A North Texas family and college campus is mourning the loss of a beloved registered nurse who came out of retirement to teach future frontline workers amid the COVID-19 health crisis, only to die of the virus herself.
“She was doing what she loved,” said Selene Meda-Schlamel, daughter of Iris Meda. “Despite the risks, she was living life to the fullest. On her own terms at the time. Trying to prepare future nurses for this country.”
That is what brings comfort to the family of a wife, mother and grandmother full of life and generosity.
Iris Meda was a high school drop-out who went on the earn her GED diploma and eventually her degree to become a registered nurse.
Meda retired from the North Texas Job Corps in January where she was an administrator in the clinic.
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The 70-year-old told her daughter she felt the need to come out of retirement.
“One of the reasons she wanted to be an educator, specifically in nursing at this time, the reason she came out of retirement to pursue it was because of the pandemic,” said Meda-Schlamel. “She wanted to train other frontline workers to help in this crisis.”
So she did.
Beginning in September, Meda taught nursing students at Collin College as well as high school students earning dual-credit.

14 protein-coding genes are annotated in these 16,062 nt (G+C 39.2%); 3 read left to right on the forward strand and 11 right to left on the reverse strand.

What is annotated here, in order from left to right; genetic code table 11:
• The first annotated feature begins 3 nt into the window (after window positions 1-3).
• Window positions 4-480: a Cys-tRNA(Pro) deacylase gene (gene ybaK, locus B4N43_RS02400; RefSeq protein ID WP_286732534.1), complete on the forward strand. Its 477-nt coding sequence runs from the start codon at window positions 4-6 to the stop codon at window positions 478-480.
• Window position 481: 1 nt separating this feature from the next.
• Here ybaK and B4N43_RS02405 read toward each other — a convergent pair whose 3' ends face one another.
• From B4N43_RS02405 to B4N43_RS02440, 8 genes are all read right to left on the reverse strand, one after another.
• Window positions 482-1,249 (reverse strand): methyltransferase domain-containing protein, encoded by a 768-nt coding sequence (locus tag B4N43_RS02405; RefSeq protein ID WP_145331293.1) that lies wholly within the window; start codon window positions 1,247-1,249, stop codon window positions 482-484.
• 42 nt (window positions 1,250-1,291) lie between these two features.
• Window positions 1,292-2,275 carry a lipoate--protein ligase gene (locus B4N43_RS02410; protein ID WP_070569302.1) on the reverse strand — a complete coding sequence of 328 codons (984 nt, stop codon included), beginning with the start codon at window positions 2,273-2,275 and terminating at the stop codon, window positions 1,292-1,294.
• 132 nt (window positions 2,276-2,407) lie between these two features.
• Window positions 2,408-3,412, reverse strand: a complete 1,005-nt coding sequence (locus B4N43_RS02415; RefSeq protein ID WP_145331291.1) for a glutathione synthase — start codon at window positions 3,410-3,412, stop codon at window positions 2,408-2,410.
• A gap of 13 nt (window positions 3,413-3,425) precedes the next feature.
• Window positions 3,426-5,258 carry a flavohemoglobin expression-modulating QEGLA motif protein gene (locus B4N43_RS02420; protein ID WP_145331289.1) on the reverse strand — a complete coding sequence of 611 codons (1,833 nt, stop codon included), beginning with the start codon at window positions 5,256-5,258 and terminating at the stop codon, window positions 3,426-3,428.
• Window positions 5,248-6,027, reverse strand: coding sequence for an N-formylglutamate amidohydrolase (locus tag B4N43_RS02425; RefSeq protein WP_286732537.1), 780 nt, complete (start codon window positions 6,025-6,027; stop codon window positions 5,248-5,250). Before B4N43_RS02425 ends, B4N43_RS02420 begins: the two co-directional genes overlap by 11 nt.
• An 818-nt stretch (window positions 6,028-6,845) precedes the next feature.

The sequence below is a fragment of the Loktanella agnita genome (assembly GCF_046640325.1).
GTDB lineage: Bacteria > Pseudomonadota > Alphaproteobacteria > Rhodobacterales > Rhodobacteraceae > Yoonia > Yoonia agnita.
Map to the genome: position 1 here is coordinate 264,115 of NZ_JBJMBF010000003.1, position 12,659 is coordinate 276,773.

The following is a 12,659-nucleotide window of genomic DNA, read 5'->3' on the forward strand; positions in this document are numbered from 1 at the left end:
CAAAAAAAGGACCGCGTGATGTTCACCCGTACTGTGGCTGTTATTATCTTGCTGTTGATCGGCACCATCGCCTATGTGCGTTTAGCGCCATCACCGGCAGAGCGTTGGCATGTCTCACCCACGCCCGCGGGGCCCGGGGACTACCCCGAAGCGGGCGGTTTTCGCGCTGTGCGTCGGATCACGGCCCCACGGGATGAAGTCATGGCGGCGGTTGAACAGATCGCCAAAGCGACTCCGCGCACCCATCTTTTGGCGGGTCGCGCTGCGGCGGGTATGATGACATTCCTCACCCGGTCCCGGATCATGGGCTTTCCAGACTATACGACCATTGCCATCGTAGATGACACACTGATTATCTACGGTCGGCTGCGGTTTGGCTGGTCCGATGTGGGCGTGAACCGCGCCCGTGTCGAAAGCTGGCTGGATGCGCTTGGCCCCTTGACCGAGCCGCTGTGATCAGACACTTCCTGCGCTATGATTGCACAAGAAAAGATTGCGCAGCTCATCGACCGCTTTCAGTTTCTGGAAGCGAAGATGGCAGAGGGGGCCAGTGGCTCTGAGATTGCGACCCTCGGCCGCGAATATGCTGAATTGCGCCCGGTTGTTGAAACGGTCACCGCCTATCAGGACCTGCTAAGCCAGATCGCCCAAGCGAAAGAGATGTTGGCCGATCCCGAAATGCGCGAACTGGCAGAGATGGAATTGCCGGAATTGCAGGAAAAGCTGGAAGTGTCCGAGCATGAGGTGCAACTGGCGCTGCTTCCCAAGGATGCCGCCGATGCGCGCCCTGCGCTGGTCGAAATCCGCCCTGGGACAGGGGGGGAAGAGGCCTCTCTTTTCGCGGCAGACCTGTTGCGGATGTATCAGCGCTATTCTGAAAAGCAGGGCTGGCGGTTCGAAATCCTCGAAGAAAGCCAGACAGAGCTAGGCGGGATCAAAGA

“She would say how she could pick out the ones who were struggling and she would stay after with them and give them a helping hand because she had received so much encouragement in her life,” said Meda-Schlamel.
Meda’s daughter said she contracted COVID-19 in October and was hospitalized on Oct. 17 after previously being sent home.
As her worried students sent get well cards, messages and photographs of encouragement and support, Meda’s condition worsened and she was placed on a ventilator.
Just over a week ago, Meda’s 75-year-old husband and her daughter were allowed to wear PPE and be there as Meda took her final breath.
“Just to see this amazing, vivacious woman ... so willing to put her life on the line to help others so they could then help others, to see her languishing there,” said Meda-Schlamel. “It was such a tragedy.”
Through her pain, Meda-Schlamel said she wants to ensure everyone understands what to expect should you or a loved one be hospitalized.
“Just because you make it into the hospital in time doesn’t mean that you’re going to immediately get all of the treatment because of the hospital’s own protocol, plus the overcrowding and shortness of staff,” she said.
Collin College District President Neil Matkin released a statement to NBC 5 on Meda’s passing, stating: “On behalf of our Board of Trustees, students, faculty and staff, we extend our deepest condolences to the Meda family. Professor Meda’s family shared that she was honored to serve as an instructor at Collin College, and we are sincerely grateful for her service to our students.”